“Nothing is as important as a teacher and what goes on between the teacher and the children, minute to minute, lesson to lesson, day to day.”

44 It’s All About Instruction
“…the single greatest determinant of learning is not socioeconomic factors or funding levels. It is instruction.” Results Now by Mike Schmoker “The single most influential component of an effective school is the individual teachers within the school.” Robert Marzano Always hear expression “Instructional Leader” – It is THE most important part of the job. To see real improvement in student achievement, as Schmoker says so bluntly – “It’s About Teaching, Stupid.” On some educational issues, research is divided. On the impact of instruction, the evidence is indisputable.

45 The Leadership It Takes
Streamlined and Coherent Curriculum: The district purposefully selects curriculum materials and places some restrictions on school and teacher autonomy in curriculum decisions. The district also provides tools (including technology) and professional development to support classroom-level delivery of specific curricula and high yield strategies. Ron Ferguson, “Closing the Achievement Gap”

46 We had to look in the mirror and ask ourselves…
WHAT are we teaching? HOW are we teaching it? HOW do we know our students are learning it?

47 Leadership That Provides a Streamlined and Coherent Curriculum
purposefully selects curriculum places some restrictions on teacher autonomy… provides professional development to support classroom-level delivery of specific curricula and high yield strategies. We ALL do it THIS way!!!

48 Leadership That Provides a Streamlined and Coherent Curriculum
Restructuring Committee targets the Literacy Skill Smaller subgroup drafts training script, brings draft to the full committee, revisions made We roll out to faculty – step one: Interdisciplinary group training Follow up in depts – how to implement in content area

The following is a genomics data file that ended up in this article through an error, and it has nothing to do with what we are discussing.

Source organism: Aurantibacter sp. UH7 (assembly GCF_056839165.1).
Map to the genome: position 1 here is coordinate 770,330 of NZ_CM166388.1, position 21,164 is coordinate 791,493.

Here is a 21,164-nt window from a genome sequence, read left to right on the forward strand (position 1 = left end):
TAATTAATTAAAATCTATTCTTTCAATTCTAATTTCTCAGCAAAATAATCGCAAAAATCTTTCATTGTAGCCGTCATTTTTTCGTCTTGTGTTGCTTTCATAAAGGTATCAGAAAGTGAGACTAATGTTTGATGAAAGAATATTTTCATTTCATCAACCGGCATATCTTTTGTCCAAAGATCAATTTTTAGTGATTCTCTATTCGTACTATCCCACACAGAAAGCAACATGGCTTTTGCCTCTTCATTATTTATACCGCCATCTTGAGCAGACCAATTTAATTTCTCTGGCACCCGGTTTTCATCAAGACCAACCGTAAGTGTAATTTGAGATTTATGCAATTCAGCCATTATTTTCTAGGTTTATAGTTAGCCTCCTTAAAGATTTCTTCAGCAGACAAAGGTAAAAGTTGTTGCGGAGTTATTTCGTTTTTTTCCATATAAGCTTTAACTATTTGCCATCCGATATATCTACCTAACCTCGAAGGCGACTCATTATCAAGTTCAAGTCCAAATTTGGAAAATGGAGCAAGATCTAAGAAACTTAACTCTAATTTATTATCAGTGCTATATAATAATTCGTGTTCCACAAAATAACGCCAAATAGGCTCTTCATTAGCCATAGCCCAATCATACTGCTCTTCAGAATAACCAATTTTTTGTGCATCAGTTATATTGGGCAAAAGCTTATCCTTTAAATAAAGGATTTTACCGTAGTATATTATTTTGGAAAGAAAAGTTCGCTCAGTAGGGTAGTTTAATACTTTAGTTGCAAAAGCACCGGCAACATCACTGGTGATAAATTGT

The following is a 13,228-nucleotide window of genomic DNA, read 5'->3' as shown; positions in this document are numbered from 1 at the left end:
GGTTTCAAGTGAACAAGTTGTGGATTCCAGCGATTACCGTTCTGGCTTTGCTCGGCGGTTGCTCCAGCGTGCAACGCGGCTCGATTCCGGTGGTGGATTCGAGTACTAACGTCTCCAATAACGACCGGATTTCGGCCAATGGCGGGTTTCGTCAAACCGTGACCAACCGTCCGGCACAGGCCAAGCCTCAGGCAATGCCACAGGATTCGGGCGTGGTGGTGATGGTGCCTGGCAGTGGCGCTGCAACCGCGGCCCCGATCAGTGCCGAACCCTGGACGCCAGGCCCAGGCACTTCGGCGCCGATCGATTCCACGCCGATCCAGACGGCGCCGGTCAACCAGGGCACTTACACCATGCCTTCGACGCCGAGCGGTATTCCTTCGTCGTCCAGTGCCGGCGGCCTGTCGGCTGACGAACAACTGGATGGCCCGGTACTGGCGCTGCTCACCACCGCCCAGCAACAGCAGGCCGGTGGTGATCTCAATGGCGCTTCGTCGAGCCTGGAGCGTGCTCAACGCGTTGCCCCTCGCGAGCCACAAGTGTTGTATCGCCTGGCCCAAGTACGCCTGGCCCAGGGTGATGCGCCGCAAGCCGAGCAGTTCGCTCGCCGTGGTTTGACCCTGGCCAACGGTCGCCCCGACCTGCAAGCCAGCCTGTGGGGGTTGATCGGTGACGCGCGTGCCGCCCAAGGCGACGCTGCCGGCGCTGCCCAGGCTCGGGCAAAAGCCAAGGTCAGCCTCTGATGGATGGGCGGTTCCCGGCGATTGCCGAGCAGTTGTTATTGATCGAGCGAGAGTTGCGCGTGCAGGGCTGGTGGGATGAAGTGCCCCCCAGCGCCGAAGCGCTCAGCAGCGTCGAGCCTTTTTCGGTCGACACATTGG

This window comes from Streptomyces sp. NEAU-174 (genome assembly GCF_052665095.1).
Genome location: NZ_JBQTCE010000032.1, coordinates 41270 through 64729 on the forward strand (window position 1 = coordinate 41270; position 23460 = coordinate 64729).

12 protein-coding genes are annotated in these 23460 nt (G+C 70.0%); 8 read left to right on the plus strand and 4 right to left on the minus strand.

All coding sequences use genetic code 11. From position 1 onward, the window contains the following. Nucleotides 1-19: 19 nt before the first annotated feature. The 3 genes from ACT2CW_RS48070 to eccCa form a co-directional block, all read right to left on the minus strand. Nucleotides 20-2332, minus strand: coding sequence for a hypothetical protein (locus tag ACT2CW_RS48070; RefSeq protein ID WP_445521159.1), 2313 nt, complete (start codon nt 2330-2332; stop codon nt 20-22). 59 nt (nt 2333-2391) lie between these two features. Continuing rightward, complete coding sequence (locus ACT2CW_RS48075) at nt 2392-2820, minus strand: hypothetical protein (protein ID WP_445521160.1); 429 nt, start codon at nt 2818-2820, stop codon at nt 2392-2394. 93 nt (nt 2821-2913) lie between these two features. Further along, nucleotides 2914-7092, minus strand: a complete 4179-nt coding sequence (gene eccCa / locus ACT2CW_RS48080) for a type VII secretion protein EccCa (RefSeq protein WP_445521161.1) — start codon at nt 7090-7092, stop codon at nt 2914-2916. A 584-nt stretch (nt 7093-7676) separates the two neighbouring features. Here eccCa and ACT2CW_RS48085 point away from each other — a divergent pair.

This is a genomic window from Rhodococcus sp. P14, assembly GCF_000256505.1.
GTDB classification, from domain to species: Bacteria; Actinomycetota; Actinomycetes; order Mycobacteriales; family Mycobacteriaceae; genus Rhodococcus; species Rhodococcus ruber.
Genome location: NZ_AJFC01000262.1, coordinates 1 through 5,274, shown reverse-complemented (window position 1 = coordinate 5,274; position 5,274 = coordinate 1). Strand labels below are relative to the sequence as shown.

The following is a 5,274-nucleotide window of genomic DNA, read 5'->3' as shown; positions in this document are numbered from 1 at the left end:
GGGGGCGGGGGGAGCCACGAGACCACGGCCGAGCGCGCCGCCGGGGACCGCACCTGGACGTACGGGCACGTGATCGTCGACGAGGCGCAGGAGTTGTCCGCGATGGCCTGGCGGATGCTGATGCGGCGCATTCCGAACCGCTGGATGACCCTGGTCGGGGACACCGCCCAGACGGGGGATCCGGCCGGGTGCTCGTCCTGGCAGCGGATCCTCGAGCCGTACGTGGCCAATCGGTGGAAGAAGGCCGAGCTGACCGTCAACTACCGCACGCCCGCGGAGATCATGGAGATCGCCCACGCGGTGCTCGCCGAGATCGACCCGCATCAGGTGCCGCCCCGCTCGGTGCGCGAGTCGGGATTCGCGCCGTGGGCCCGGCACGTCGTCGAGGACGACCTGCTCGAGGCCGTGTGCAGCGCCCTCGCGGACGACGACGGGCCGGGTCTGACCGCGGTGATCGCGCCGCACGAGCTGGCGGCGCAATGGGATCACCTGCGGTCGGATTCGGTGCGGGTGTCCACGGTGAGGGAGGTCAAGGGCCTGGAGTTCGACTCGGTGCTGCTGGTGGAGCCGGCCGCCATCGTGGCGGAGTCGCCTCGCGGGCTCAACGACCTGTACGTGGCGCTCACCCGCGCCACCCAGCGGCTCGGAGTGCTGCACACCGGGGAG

49 OPEN RESPONSE STEPS TO FOLLOW
1. READ QUESTION CAREFULLY. 2. CIRCLE OR UNDERLINE KEY WORDS. 3. RESTATE QUESTION AS THESIS (LEAVING BLANKS). 4. READ PASSAGE CAREFULLY. 5. TAKE NOTES THAT RESPOND TO THE QUESTION. BRAINSTORM & MAP OUT YOUR ANSWER. 6. COMPLETE YOUR THESIS. 7. WRITE YOUR RESPONSE CAREFULLY, USING YOUR MAP AS A GUIDE. 8. STATEGICALLY REPEAT KEY WORDS FROM THESIS IN YOUR BODY AND IN YOUR END SENTENCE. 9. PARAGRAPH YOUR RESPONSE. 10. REREAD AND EDIT YOUR RESPONSE.

50 Nothing was left to chance!
So then what… Follow up the Interdisciplinary Training. Next step – HOW to bring this into the classroom Lessons developed Implemented according to a calendar Nothing was left to chance!

51 The Open Response calendar of implementation is as follows:
As a follow up to this activity, I am requiring Department Heads to collect from each teacher at least one student sample from each of the teachers’ classes. The student samples should include: Student Name Teacher Name Date Course Name and Level Period A copy of the reading selection and question Evidence of the student’s active reading All pre-writing work that the student has done, e.g. webs A copy of the written open response The new scoring rubric and completed assessment After you have collected the samples from each teacher and have had the opportunity to review them for quality and completeness, please send them to me in a department folder with a checklist of your teachers. Again, please be sure that your teachers clearly label their student samples. The Open Response calendar of implementation is as follows: Nov 2-6: Social Science, Social Sci Biling. Nov 30-Dec 4: Wellness, JROTC Dec 14-18: Science, Science Bilingual Jan 11-15: Business, Tech, & Career Ed. Jan 25-29: Math, Math Bilingual Feb 22-26: Foreign Lang, Special Ed Mar. 7-11: English, ESL Mar Family &Cons. Sci, ProjGrads Apr 5-9: Music, Art

52 The Leadership It Takes
Clear, Shared Conceptions of Effective Instruction: The district identifies key ideas concerning effective instructional and supervisory practice and works to establish them as a “common language” for approaching instructional improvement. Ron Ferguson, “Closing the Achievement Gap”